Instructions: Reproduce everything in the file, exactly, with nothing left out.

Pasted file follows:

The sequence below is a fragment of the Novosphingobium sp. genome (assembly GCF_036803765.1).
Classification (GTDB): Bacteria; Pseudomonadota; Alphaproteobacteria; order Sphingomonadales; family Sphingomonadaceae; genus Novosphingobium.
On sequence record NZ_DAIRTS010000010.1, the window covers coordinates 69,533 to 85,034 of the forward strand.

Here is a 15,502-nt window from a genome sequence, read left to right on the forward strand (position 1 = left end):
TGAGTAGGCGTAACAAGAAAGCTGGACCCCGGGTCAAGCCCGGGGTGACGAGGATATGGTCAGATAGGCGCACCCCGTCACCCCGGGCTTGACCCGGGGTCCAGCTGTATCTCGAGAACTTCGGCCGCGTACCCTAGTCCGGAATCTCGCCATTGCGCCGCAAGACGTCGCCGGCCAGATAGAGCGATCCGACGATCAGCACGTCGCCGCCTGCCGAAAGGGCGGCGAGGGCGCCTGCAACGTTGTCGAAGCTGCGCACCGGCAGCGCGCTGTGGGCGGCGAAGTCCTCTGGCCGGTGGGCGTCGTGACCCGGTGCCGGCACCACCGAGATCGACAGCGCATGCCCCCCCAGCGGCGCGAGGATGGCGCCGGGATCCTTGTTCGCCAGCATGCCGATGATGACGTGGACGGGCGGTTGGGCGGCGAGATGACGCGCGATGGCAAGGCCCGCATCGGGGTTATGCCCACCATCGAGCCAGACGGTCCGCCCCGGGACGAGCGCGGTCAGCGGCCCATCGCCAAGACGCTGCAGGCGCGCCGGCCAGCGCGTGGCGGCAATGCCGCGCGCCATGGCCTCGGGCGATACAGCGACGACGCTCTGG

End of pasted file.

The sequence below is a fragment of the Novosphingobium sp. genome (assembly GCF_036803765.1).
Classification (GTDB): Bacteria; Pseudomonadota; Alphaproteobacteria; order Sphingomonadales; family Sphingomonadaceae; genus Novosphingobium.
On sequence record NZ_DAIRTS010000010.1, the window covers coordinates 69,533 to 85,034 of the forward strand.

Here is a 15,502-nt window from a genome sequence, read left to right on the forward strand (position 1 = left end):
TGAGTAGGCGTAACAAGAAAGCTGGACCCCGGGTCAAGCCCGGGGTGACGAGGATATGGTCAGATAGGCGCACCCCGTCACCCCGGGCTTGACCCGGGGTCCAGCTGTATCTCGAGAACTTCGGCCGCGTACCCTAGTCCGGAATCTCGCCATTGCGCCGCAAGACGTCGCCGGCCAGATAGAGCGATCCGACGATCAGCACGTCGCCGCCTGCCGAAAGGGCGGCGAGGGCGCCTGCAACGTTGTCGAAGCTGCGCACCGGCAGCGCGCTGTGGGCGGCGAAGTCCTCTGGCCGGTGGGCGTCGTGACCCGGTGCCGGCACCACCGAGATCGACAGCGCATGCCCCCCCAGCGGCGCGAGGATGGCGCCGGGATCCTTGTTCGCCAGCATGCCGATGATGACGTGGACGGGCGGTTGGGCGGCGAGATGACGCGCGATGGCAAGGCCCGCATCGGGGTTATGCCCACCATCGAGCCAGACGGTCCGCCCCGGGACGAGCGCGGTCAGCGGCCCATCGCCAAGACGCTGCAGGCGCGCCGGCCAGCGCGTGGCGGCAATGCCGCGCGCCATGGCCTCGGGCGATACAGCGACGACGCTCTGG